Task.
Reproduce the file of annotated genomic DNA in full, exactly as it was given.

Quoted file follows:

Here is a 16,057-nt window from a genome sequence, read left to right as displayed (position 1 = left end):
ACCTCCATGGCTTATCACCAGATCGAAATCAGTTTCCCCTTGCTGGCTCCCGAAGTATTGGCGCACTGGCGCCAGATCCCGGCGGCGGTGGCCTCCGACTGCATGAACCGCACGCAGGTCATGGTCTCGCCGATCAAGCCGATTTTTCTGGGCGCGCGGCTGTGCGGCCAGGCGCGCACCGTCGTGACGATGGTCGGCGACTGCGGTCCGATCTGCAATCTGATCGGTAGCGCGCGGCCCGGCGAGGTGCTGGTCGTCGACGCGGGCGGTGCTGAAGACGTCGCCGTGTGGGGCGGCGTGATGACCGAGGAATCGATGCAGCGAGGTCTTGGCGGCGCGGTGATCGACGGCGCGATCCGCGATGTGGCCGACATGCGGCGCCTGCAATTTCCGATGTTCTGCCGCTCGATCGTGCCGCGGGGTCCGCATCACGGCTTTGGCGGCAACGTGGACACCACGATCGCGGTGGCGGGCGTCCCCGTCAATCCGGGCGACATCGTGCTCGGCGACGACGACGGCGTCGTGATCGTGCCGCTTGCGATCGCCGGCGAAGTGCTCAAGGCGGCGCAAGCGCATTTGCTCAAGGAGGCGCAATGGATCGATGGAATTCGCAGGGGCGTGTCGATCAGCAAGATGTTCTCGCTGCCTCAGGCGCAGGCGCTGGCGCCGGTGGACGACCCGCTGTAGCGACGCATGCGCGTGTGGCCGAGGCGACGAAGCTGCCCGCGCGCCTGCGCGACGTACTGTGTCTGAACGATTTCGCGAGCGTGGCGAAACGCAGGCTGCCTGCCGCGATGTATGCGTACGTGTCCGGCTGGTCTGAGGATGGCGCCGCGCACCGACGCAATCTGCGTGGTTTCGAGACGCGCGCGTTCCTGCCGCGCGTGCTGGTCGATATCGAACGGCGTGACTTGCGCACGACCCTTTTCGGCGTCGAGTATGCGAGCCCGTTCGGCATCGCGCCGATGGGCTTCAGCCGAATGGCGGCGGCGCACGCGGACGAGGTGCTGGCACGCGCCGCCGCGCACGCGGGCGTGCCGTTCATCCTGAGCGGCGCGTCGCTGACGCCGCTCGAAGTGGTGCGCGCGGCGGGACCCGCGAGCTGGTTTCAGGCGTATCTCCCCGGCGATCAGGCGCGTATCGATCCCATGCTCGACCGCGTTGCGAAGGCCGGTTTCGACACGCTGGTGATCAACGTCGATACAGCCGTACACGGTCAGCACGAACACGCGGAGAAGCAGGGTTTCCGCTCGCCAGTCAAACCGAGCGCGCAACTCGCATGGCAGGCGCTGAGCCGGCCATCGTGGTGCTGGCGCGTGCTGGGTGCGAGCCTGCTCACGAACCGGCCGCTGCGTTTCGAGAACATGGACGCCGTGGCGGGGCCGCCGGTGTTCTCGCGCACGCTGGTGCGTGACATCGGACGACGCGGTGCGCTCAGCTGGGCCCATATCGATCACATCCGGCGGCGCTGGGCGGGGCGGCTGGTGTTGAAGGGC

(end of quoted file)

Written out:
Here is a 16,057-nt window from a genome sequence, read left to right as displayed (position 1 = left end):
ACCTCCATGGCTTATCACCAGATCGAAATCAGTTTCCCCTTGCTGGCTCCCGAAGTATTGGCGCACTGGCGCCAGATCCCGGCGGCGGTGGCCTCCGACTGCATGAACCGCACGCAGGTCATGGTCTCGCCGATCAAGCCGATTTTTCTGGGCGCGCGGCTGTGCGGCCAGGCGCGCACCGTCGTGACGATGGTCGGCGACTGCGGTCCGATCTGCAATCTGATCGGTAGCGCGCGGCCCGGCGAGGTGCTGGTCGTCGACGCGGGCGGTGCTGAAGACGTCGCCGTGTGGGGCGGCGTGATGACCGAGGAATCGATGCAGCGAGGTCTTGGCGGCGCGGTGATCGACGGCGCGATCCGCGATGTGGCCGACATGCGGCGCCTGCAATTTCCGATGTTCTGCCGCTCGATCGTGCCGCGGGGTCCGCATCACGGCTTTGGCGGCAACGTGGACACCACGATCGCGGTGGCGGGCGTCCCCGTCAATCCGGGCGACATCGTGCTCGGCGACGACGACGGCGTCGTGATCGTGCCGCTTGCGATCGCCGGCGAAGTGCTCAAGGCGGCGCAAGCGCATTTGCTCAAGGAGGCGCAATGGATCGATGGAATTCGCAGGGGCGTGTCGATCAGCAAGATGTTCTCGCTGCCTCAGGCGCAGGCGCTGGCGCCGGTGGACGACCCGCTGTAGCGACGCATGCGCGTGTGGCCGAGGCGACGAAGCTGCCCGCGCGCCTGCGCGACGTACTGTGTCTGAACGATTTCGCGAGCGTGGCGAAACGCAGGCTGCCTGCCGCGATGTATGCGTACGTGTCCGGCTGGTCTGAGGATGGCGCCGCGCACCGACGCAATCTGCGTGGTTTCGAGACGCGCGCGTTCCTGCCGCGCGTGCTGGTCGATATCGAACGGCGTGACTTGCGCACGACCCTTTTCGGCGTCGAGTATGCGAGCCCGTTCGGCATCGCGCCGATGGGCTTCAGCCGAATGGCGGCGGCGCACGCGGACGAGGTGCTGGCACGCGCCGCCGCGCACGCGGGCGTGCCGTTCATCCTGAGCGGCGCGTCGCTGACGCCGCTCGAAGTGGTGCGCGCGGCGGGACCCGCGAGCTGGTTTCAGGCGTATCTCCCCGGCGATCAGGCGCGTATCGATCCCATGCTCGACCGCGTTGCGAAGGCCGGTTTCGACACGCTGGTGATCAACGTCGATACAGCCGTACACGGTCAGCACGAACACGCGGAGAAGCAGGGTTTCCGCTCGCCAGTCAAACCGAGCGCGCAACTCGCATGGCAGGCGCTGAGCCGGCCATCGTGGTGCTGGCGCGTGCTGGGTGCGAGCCTGCTCACGAACCGGCCGCTGCGTTTCGAGAACATGGACGCCGTGGCGGGGCCGCCGGTGTTCTCGCGCACGCTGGTGCGTGACATCGGACGACGCGGTGCGCTCAGCTGGGCCCATATCGATCACATCCGGCGGCGCTGGGCGGGGCGGCTGGTGTTGAAGGGC